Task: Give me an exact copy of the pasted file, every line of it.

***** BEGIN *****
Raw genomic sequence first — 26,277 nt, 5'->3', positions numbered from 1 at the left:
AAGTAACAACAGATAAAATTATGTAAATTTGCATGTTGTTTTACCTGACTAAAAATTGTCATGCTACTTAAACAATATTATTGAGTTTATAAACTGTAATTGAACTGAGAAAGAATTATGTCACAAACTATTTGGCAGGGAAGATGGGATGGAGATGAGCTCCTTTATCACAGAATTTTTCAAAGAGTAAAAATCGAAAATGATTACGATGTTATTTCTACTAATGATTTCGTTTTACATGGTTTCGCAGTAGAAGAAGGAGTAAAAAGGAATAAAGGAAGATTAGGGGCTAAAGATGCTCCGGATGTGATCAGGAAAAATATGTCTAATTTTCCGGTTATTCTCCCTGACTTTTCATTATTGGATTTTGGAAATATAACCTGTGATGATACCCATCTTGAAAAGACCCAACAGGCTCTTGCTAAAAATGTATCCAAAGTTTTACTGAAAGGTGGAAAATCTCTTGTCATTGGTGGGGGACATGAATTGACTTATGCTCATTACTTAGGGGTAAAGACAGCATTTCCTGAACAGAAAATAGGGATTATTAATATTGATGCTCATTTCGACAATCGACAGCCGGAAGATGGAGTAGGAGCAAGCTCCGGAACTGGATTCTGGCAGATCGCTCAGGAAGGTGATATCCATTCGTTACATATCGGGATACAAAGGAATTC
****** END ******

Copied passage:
Raw genomic sequence first — 26,277 nt, 5'->3', positions numbered from 1 at the left:
AAGTAACAACAGATAAAATTATGTAAATTTGCATGTTGTTTTACCTGACTAAAAATTGTCATGCTACTTAAACAATATTATTGAGTTTATAAACTGTAATTGAACTGAGAAAGAATTATGTCACAAACTATTTGGCAGGGAAGATGGGATGGAGATGAGCTCCTTTATCACAGAATTTTTCAAAGAGTAAAAATCGAAAATGATTACGATGTTATTTCTACTAATGATTTCGTTTTACATGGTTTCGCAGTAGAAGAAGGAGTAAAAAGGAATAAAGGAAGATTAGGGGCTAAAGATGCTCCGGATGTGATCAGGAAAAATATGTCTAATTTTCCGGTTATTCTCCCTGACTTTTCATTATTGGATTTTGGAAATATAACCTGTGATGATACCCATCTTGAAAAGACCCAACAGGCTCTTGCTAAAAATGTATCCAAAGTTTTACTGAAAGGTGGAAAATCTCTTGTCATTGGTGGGGGACATGAATTGACTTATGCTCATTACTTAGGGGTAAAGACAGCATTTCCTGAACAGAAAATAGGGATTATTAATATTGATGCTCATTTCGACAATCGACAGCCGGAAGATGGAGTAGGAGCAAGCTCCGGAACTGGATTCTGGCAGATCGCTCAGGAAGGTGATATCCATTCGTTACATATCGGGATACAAAGGAATTC